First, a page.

Defence seeks new DNA tests in Knox retrial

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Amanda Knox's retrial for the murder of British student Meredith Kercher is underway in Florence. Photo: Tiziana Fabi/AFP.
15:15 CEST+02:00
Defence lawyers at the retrial of Amanda Knox for the murder of British student Meredith Kercher called Monday for new tests to be carried out on semen stains from the crime scene and DNA on the alleged murder weapon.

Lawyers for the US student and her former lover told the court the fresh tests were essential in clearing the defendants, as the victim's lawyer said
the truth behind one of Italy's most notorious crimes was long overdue.

Knox and Italian Raffaele Sollecito spent four years behind bars for the murder of Meredith Kercher, who was found half-naked in a pool of blood in the
house she shared with Knox in 2007, her body riddled with stab wounds.

An appeals court overturned their convictions in 2011 and Knox returned to Seattle, but Italy's Supreme Court in March ordered a retrial following an
appeal by prosecutors against what they slammed a "superficial ruling."

"We need a key step forward on the DNA evidence. We insist the traces on the knife be re-examined," Luciano Girgha told retrial judge Alessandro

"We want the truth", he said.

The knife, recovered from a kitchen drawer in Sollecito's house, bore tiny traces of Knox's DNA on the handle, and Meredith's DNA on the blade.

A third DNA trace had gone unexamined after experts said was it too low to produce conclusive results but the defence hopes it could help clear the pair.

I'm not coming back

Knox, 26, has insisted she will not return for any of the retrial.

"I was depicted as a young, unscrupulous liar. A sex fiend, a murderess. I'm not coming back," she told Florence's local Corriere Fiorentino daily.

If Knox is convicted again and loses another Supreme Court appeal, experts say there is a remote chance that she could be extradited and imprisoned.

Sollecito, 29, has been living in the Dominican Republic but he has said he will attend court later on in the trial, which could last months.

"It seems to be pretty never-ending saga of nightmare. My life is still on hold and I cannot move on," he told NBC television on Monday.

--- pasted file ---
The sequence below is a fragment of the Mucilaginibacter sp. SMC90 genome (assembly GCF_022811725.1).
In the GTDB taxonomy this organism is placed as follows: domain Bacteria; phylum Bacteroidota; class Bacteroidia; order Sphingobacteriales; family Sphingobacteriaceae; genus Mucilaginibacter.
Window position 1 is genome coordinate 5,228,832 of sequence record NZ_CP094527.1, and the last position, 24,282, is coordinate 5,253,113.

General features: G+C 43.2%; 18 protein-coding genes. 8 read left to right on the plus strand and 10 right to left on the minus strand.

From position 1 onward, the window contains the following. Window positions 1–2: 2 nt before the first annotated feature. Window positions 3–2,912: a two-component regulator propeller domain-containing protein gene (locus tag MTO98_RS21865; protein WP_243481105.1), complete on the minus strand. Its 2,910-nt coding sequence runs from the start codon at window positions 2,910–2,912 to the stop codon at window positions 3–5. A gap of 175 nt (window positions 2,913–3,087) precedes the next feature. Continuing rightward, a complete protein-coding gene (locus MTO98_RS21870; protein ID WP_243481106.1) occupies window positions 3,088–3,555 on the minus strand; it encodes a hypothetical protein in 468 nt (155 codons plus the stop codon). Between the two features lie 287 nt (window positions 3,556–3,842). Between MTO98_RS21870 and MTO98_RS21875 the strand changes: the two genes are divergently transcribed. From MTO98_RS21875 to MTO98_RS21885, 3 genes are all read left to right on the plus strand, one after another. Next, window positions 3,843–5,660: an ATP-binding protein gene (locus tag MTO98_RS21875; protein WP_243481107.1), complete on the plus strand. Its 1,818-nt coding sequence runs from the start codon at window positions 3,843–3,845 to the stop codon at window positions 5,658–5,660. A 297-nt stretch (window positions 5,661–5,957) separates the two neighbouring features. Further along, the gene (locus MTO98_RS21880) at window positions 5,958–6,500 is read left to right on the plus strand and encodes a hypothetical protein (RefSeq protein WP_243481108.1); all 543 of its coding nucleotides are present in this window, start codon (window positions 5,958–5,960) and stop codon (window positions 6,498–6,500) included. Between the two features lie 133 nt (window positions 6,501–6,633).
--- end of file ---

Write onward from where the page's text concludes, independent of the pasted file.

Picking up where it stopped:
Kercher was found naked apart from a t-shirt. Her throat had been slit and she suffered a "slow, agonising" death, according to the coroner's report.

"I hope that we will take a step towards the truth, for the Kercher family. A truth which will finally reveal what really happened to Meredith that night," the family's lawyer Francesco Maresca said.

Ivory Coast-born drifter Rudy Guede, who like the other two has always denied the murder, is the only person still in prison for the crime.

The defence asked for the court to focus on the DNA evidence rather than the witness testimonies, which they said were flawed.

Sollecito's lawyer Luca Mauri called for semen stains on the pillow found under Meredith's corpse to be tested for the first time, saying he was "shocked that an investigation purportedly into a 'satanic orgy' overlooked the semen."

The prosecution has claimed from that beginning that that the grisly murder was the result of "an erotic game that spun out of control" -- a hypothesis the Supreme Court suggested was valid and asked the retrial to explore further.

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Defence lawyer Giulia Bongiorno ridiculed the idea that a four-way, violent sex game could have taken place in Meredith's bedroom and left behind multiple DNA traces belonging to Guede but no trace of Knox and only one trace of Sollecito.

Sollecito's DNA was found on a bra clasp, which was only collected from the crime scene 47 days after the murder.

Prosecutors insist Knox and Sollecito left no or little DNA behind them because they cleaned up after themselves.

"I ask the court to appoint experts to see whether or not it is possible to remove certain traces of DNA from a crime scene and leave others, considering you cannot see naked handprints or skin cells," Bongiorno said.

She insisted the original probe into the murder was flawed -- with police caught using dirty gloves to bag evidence and failing to store it properly, allowing for possible DNA contamination.

Mauri also insisted that the bedroom had been too small to host a violent orgy.

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